Well, I'm quite glad you mention about pepino and tamarillo - both I've been tempted to buy seeds for. In fact I grew some pepino plants once years ago and they were killed by an early summer cold night and I never tried again. I too dislike melons, (with well grown watermelons a general exception); now that I know they are melon-y I won't waste money on seeds.

Persimmons, the few times I tried those they gave my tongue a truly awful sensation. I don't know what that was. Maybe they were unripe. They look so velvety and smooth and yet on the palate they have been anything but? They are not a commonly eaten fruit here. I think you & I are in somewhat of a similar position in regards to exotic fruits then, citrus being one of the better tasting families. Years ago I made a Key Lime pie from a cookbook, it was a ghastly recipe using condensed milk, I don't know what I was thinking really. I wondered as I made it if the ingredients combined would magically transform together into a new creation. Nope. Ghastly level of sweetness, horrible texture. I thought after that key limes were a bust, but maybe if I used them in a better recipe that wonderful taste might be realized.
 
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Pulsegleaner

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Very interesting @Pulsegleaner. You've tried so many exotic fruits! Your post actually reminded me of things I've tried and forgot about, like starfruit. Those used to be very ubiquitous, now I never see them. I did like them somewhat, but each fruit was a hit or miss and there seemed a wide variation in taste between each, many leaning toward a bit too sour. And calamondin, yes, I bought a little clamshell of those once and indeed very tasty and fragrant even though I peeled them by accident, not knowing how to eat them. That is one I'd buy again, should I find it somewhere.

Mirabelle plums are available here at one time of year only, I should make an effort to do more with them specifically. I never think to when they're in season. Aside from the cobblers I should look around for more plum baking recipes. Such an underappreciated cooked fruit.

Well, I'm quite glad you mention about pepino and tamarallo - both I've been tempted to buy seeds for. In fact I grew some pepino plants once years ago and they were killed by an early summer cold night and I never tried again. I too dislike melons, (with well grown watermelons a general exception); now that I know they are melon-y I won't waste money on seeds.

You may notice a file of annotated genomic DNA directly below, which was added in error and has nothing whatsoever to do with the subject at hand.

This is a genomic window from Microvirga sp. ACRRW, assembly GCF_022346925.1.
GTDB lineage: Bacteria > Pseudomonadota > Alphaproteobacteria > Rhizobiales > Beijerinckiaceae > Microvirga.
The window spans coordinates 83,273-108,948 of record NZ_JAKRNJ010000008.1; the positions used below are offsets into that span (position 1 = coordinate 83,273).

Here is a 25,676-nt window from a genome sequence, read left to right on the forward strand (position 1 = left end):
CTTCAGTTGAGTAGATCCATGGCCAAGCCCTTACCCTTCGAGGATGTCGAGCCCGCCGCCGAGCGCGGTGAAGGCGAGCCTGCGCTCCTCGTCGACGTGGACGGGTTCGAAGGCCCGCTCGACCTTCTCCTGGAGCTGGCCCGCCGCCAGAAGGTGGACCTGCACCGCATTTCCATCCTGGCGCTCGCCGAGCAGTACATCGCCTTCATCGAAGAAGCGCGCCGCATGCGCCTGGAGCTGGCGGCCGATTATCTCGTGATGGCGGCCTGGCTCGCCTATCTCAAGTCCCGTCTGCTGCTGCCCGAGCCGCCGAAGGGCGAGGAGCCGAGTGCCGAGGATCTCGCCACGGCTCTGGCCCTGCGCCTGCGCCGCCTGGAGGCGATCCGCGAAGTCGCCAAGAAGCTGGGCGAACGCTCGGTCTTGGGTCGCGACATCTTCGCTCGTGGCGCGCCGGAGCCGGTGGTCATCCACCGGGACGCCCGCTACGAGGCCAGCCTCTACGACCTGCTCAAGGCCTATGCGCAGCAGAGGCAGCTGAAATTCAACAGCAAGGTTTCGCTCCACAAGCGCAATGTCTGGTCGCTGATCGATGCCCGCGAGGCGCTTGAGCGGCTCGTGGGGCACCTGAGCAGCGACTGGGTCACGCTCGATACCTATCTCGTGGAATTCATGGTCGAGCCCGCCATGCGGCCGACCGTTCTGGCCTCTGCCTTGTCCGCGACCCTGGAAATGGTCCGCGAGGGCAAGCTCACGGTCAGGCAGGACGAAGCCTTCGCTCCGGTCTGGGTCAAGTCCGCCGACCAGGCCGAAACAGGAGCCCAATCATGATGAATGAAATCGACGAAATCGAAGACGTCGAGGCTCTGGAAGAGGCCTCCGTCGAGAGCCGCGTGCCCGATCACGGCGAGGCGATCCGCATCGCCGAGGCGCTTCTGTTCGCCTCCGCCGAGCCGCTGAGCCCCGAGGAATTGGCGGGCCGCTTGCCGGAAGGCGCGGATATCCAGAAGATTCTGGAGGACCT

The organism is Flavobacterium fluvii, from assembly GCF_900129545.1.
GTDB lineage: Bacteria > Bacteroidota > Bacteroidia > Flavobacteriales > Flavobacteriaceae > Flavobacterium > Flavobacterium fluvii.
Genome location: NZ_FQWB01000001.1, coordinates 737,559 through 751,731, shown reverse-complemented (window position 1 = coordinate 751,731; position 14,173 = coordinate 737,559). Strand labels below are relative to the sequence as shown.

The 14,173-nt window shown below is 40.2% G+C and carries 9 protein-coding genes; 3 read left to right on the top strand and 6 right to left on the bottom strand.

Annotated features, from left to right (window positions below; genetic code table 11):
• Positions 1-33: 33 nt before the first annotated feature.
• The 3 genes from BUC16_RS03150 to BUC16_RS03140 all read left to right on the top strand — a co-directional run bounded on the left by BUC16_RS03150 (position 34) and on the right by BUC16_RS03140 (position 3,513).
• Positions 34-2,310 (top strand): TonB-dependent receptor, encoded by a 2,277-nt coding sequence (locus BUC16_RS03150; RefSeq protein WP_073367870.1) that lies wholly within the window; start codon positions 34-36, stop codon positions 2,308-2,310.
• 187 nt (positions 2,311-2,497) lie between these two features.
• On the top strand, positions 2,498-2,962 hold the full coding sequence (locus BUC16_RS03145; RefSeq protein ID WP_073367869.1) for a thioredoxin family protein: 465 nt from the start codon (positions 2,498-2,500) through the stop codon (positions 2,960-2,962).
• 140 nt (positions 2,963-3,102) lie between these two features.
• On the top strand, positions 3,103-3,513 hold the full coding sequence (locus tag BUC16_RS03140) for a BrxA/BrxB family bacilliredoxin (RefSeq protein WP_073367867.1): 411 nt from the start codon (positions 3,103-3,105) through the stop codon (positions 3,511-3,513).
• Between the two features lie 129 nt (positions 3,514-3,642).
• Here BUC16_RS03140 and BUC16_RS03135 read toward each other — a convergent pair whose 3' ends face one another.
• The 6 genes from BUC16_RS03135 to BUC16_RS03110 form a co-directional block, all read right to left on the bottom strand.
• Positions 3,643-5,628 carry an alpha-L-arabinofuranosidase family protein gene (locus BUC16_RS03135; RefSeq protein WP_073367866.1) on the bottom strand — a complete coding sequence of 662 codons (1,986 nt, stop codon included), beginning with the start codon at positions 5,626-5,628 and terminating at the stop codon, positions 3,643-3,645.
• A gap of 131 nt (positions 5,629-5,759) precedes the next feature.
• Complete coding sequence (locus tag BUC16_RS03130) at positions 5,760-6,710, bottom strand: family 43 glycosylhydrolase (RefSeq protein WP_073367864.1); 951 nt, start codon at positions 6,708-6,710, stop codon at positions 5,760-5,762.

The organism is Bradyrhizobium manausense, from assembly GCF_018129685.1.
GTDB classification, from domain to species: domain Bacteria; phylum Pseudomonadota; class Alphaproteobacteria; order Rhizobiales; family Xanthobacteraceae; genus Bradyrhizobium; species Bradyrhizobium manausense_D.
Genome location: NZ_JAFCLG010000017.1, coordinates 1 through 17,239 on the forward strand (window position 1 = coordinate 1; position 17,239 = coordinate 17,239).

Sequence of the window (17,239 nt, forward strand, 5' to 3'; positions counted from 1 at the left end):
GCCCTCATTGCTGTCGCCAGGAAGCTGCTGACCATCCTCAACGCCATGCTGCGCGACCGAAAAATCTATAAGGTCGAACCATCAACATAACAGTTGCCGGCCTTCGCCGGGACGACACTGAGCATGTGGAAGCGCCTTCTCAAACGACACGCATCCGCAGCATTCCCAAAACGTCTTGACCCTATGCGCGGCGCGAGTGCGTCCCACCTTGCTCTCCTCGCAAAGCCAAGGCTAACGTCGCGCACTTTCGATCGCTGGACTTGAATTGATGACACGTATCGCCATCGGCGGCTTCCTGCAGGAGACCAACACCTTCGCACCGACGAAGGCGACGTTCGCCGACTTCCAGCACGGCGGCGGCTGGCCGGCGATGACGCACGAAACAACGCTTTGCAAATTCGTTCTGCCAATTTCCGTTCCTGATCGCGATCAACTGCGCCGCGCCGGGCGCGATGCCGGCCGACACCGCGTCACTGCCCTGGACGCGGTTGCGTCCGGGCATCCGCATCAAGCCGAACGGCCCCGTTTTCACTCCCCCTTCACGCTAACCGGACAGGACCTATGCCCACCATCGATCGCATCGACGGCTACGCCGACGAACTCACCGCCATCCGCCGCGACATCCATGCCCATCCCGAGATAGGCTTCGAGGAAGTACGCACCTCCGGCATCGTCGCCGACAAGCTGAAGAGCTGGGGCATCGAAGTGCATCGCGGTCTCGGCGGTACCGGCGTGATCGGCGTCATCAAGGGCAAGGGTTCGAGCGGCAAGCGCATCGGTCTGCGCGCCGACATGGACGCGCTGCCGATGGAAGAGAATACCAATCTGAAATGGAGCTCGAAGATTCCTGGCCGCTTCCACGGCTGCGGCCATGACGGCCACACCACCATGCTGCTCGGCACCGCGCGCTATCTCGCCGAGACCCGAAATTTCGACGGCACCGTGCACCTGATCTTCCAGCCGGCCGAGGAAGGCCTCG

I've heard the OTHER kind of Pepino is a bit better (longer, thinner, purpler) but I've only seen that once.

Ditto on the melon, like watermelon hate all other melons (well hate all other sweet melons, Winter melon is fine with me, as a soup ingredient.

Persimmons, the few times I tried those they gave my tongue a truly awful sensation. I don't know what that was. Maybe they were unripe. They look so velvety and smooth and yet on the palate they have been anything but? They are not a commonly eaten fruit here.
With the persimmons definitely. Until they have bletted (basically gone overripe, usually after a frost on the tree, they have something in them that is basically alum. Most of the Japanese and Chinese ones have had that bred out of them, as has the Israeli Fruit of Sharon, but the native American species still has it. From now on, the only persimmon species I will even CONSIDER planting are the ones you can get ebony out of.

I think you & I are in somewhat of a similar position in regards to exotic fruits then, citrus being one of the better tasting families. Years ago I made a Key Lime pie from a cookbook, it was a ghastly recipe using condensed milk, I don't know what I was thinking really. I wondered as I made it if the ingredients combined would magically transform together into a new creation. Nope. Ghastly level of sweetness, horrible texture. I thought after that key limes were a bust, but maybe if I used them in a better recipe that wonderful taste might be realized.
I don't like key lime pie, I like key limes, as a lemon analog and something to add to my iced tea.